Frank told me he trains horses in the Californio, or Vaquero method, where the animal detects signals from his rider through a very light touch.   Horses trained in the Californio method can cut a steer away from the herd and “hold it” for branding and, medical treatment and such.  (I have since done some reading on this subject, and it is fascinating to me.)  The method takes years to perfect, as the horse and human learn each other; a gentle method for all involved.

We got to the ranch, passed through the double gates, unloaded the horses (actually, they unloaded themselves with a word from Frank) and stood looking at the view.  Wow.  That late day gold light you only get in September and October, shimmering over a vast expanse of grazing land.  We stood on a rise that dropped off sharply to the sandy-bottom Picasaw River.  The clear, indigo river curved, S-like, below with turquoise sky and afternoon sun flashing off its surface.  Crisp wind out of the north making it known fall was just around the corner.  Bright goldenrod and tall grass rippling out as far as I could see.  A tame old horse to ride for the afternoon.  I stood there feeling grateful for my life.

Frank bridled Herbie and Gus without a fuss.  Frank’s way was calm and both horses were content to wait, nibbling at grass and enjoying the view.  The time came for me to swing my old self over a horse for the first time in 26 years.  Nothing bad happened at all.  My person landed upright in Herbie’s saddle.  Small miracles.  Frank said Herbie and Gus were old pals and wouldn’t get too far apart.  Frank and Gus led the way down a narrow trail along the river.  I gave Herbie his head, since he knew the terrain, Gus, the cattle, and Frank.  I kept one finger looped through the reins, the only input Herbie required of me.  Herbie followed Gus down a narrow trail next to a barbwire fence.  It was here that I got my first glimpse of cattle, in a low spot across the river.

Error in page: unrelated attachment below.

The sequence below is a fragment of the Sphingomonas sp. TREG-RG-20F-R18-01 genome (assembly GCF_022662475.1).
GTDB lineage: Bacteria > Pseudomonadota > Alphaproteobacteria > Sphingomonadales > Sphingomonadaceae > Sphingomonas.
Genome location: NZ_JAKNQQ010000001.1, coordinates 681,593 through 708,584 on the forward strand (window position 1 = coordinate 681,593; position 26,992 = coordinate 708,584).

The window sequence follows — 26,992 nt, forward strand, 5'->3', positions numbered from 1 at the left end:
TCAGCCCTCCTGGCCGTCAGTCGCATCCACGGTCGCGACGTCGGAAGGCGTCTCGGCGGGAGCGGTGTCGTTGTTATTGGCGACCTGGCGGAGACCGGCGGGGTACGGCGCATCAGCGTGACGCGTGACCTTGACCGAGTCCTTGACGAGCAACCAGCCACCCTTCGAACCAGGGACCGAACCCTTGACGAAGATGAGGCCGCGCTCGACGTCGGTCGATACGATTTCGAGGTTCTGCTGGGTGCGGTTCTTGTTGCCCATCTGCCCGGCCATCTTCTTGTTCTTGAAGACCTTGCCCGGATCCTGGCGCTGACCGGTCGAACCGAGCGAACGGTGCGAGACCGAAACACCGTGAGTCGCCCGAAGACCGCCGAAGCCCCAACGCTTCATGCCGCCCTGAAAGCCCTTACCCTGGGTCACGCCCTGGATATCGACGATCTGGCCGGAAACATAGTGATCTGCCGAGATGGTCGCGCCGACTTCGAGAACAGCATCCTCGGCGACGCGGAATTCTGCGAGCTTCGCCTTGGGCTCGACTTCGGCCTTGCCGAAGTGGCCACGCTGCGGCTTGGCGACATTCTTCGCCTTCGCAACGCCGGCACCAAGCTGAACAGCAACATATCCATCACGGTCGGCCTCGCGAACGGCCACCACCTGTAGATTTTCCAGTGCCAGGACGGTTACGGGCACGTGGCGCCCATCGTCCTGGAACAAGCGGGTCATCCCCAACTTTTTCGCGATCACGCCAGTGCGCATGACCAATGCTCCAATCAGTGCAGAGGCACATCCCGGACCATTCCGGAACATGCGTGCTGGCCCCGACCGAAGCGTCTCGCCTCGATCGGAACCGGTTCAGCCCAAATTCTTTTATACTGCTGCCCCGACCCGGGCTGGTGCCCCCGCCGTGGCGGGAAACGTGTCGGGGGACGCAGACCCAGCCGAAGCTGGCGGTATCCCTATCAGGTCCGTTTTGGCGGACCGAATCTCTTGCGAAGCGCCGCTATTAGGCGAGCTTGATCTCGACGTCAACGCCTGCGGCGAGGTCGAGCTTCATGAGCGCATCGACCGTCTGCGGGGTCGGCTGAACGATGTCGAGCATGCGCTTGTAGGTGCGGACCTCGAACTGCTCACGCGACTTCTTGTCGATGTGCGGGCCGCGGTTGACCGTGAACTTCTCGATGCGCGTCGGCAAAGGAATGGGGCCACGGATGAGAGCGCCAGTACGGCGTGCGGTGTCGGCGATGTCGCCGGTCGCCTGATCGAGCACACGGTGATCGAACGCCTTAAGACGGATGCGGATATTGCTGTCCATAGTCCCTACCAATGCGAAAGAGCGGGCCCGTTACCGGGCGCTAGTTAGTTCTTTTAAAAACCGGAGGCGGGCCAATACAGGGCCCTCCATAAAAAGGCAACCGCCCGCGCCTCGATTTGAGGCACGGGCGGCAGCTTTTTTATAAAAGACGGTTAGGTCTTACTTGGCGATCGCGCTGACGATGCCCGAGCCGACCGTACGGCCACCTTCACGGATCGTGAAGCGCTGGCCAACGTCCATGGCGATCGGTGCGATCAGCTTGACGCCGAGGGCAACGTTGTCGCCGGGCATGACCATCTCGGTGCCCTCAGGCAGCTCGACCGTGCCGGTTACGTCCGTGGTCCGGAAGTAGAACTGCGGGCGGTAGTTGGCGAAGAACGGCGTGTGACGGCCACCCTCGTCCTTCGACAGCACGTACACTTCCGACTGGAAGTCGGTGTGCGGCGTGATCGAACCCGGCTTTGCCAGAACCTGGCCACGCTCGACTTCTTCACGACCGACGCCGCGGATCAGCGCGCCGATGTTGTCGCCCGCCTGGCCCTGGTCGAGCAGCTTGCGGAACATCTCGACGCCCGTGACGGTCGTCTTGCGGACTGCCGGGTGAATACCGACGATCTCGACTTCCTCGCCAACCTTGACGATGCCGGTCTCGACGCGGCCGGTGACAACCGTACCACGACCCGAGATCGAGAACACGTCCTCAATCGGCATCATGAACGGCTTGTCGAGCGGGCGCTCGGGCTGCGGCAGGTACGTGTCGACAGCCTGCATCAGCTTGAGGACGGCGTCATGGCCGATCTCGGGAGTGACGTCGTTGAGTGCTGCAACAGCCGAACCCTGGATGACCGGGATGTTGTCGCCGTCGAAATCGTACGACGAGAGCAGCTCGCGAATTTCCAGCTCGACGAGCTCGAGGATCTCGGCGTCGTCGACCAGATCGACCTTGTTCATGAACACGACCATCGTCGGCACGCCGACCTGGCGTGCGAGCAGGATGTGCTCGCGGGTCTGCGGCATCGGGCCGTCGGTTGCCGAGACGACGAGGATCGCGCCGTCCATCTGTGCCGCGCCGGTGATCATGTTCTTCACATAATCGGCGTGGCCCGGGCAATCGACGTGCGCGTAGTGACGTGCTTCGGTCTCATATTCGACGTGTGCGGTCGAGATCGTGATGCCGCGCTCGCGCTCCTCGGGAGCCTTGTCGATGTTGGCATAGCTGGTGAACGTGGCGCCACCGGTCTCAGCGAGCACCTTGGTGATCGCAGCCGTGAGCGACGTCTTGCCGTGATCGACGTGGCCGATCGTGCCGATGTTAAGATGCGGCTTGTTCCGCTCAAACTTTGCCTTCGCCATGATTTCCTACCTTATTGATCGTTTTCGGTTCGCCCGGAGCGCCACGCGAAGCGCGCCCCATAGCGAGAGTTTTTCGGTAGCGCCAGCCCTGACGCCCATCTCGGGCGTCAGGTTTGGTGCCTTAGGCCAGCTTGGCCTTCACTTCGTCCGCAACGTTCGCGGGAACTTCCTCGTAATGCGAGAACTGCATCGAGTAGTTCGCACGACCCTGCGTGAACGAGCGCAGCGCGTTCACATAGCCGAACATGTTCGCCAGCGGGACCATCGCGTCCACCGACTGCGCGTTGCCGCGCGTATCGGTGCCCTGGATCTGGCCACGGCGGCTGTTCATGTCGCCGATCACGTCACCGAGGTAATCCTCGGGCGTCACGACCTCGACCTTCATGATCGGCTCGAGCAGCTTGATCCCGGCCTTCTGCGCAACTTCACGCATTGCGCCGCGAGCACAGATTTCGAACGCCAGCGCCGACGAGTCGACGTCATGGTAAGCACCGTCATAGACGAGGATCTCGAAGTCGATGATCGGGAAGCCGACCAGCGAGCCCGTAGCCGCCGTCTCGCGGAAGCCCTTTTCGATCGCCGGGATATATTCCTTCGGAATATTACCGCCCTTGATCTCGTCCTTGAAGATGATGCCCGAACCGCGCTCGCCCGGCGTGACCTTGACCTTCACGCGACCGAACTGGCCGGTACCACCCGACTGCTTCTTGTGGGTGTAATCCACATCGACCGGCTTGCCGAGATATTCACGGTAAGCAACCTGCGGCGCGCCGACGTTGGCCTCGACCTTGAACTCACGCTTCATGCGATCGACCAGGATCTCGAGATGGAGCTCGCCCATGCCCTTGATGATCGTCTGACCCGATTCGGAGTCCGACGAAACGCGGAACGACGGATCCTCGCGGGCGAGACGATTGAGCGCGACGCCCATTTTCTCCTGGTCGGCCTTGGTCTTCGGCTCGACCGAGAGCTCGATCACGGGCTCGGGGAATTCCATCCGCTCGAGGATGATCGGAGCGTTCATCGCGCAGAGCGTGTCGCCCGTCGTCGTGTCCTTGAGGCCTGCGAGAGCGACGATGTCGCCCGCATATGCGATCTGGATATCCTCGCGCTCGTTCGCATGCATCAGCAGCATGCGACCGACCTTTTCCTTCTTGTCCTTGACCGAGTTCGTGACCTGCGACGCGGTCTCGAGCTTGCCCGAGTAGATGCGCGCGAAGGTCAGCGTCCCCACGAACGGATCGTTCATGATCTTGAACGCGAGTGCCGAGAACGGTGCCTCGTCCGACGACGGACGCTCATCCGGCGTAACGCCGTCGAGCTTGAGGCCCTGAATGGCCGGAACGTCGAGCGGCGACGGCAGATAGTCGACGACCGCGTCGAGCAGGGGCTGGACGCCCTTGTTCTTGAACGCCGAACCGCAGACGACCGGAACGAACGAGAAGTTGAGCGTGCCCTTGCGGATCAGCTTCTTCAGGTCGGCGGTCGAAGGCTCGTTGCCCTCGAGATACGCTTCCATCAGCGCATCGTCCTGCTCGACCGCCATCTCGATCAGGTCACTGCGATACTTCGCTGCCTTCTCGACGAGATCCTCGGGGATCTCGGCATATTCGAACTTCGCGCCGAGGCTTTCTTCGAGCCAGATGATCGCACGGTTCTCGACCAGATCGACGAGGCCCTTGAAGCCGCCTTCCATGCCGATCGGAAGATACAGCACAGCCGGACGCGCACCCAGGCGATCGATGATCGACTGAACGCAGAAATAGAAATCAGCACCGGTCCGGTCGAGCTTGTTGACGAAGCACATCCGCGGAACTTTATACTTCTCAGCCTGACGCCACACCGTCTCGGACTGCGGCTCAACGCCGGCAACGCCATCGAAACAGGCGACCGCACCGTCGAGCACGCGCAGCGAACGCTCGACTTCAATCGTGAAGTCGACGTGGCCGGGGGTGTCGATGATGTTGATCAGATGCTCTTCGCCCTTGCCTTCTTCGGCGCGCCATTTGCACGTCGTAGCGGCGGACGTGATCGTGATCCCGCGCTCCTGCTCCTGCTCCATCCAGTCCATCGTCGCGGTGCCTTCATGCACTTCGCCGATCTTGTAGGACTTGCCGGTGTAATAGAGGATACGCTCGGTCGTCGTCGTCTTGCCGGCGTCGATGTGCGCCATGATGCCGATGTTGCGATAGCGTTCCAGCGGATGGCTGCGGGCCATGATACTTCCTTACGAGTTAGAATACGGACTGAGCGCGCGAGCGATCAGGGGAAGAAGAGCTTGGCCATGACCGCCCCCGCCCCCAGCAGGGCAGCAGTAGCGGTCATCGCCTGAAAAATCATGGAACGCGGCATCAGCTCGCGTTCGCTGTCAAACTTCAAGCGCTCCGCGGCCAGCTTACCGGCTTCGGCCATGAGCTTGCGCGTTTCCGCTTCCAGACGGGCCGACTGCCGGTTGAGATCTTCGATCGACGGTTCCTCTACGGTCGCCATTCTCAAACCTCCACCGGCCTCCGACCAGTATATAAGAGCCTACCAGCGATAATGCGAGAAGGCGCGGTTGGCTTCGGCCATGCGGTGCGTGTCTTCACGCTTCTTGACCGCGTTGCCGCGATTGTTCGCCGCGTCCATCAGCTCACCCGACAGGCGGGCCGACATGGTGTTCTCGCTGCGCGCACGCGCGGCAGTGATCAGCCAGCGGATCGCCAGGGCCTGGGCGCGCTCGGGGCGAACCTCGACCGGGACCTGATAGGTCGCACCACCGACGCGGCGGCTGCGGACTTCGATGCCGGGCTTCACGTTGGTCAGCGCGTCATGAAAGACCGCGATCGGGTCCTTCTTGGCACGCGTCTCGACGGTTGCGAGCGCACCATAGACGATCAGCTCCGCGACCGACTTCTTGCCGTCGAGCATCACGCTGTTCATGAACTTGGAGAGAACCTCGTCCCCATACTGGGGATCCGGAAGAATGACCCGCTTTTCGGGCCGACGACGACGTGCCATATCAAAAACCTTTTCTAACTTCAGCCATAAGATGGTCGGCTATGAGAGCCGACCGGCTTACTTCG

As we rode along, Frank stopped occasionally to share information or to allow me to take a picture.  He told me their cattle is free range… sort of.  You may have read or heard that some pasture fed cattle is moved by humans, from one pasture to another to keep them on fresh grass.  At Q7, the parcels are large – we were riding through a portion of a 380 acre tract.  Frank said the cattle will move themselves, given enough land, and they will follow the good grass that is available at the time.  Makes perfect sense to me. 

In total, Frank, Fran, and partners Herb and Linda Snow own or lease over 1,000 acres in Illinois; in Marengo, Virginia, and Channahon.  Frank said the cattle winter in New Cambria, Missouri and Winchester, Wisconsin. The cattle eat hay all winter; no additives in any of it.  There are Black Angus, and another mixed breed that is Corriente crossed with English Beef.  The mixed breed steers have long horns.  (More on the cattle breeds later.)

Frank told me there is a retail delivery business that delivers to 9 restaurant clients and two all natural stores and a couple of butcher shops.  You can shop at the Anthony Road site.   Also, the Q7 Ranch offering of beef was recently picked up by Greco and Sons, a large area food distributor. 

We rode through a shady stretch along the river, that was beautiful.  There was clear water, a little beach, a green canopy.  Herbie snacked along the way and I did not stop him because: A) a twenty-seven year old horse ought to get whatever he wants, and

B) his little pauses gave me time to look around. 

Back into the sun.  Frank stopped to mend the barbwire on an old gate.  Without gloves.   We talked about books. I asked if Captain Gus got his name from Lonesome Dove. He did. Frank recommended another McMurtry book, Cadillac Jack, which I had not read, but is now on my list.  Also a Barbara Kingsolver book, Lacuna, that I have yet to read. 

We stopped for a minute to let some cattle pass.  That’s Taco in the lead with the long horns.  Taco is 12 and the Ranch Mascot.  He was in a hurry to get somewhere. 

I, on the other hand, never wanted to hurry again.  Stay tuned for Part Two.

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3 Comments on “Quarter Circle Seven Ranch, Part One”

  1. Laura Machin Says:

    Get typing, Mary, I need part 2! You are bring me back to my cattle ranch vacation in Wyoming…..



  2. carla roberts Says:

    i am frank morgan’s sister, carla, from california. i really enjoyed reading your article on my brother. hope i will be able to find part two. i stumbled across this one on his facebook. he didn’t bother to let me know! that’s him all over. carla roberts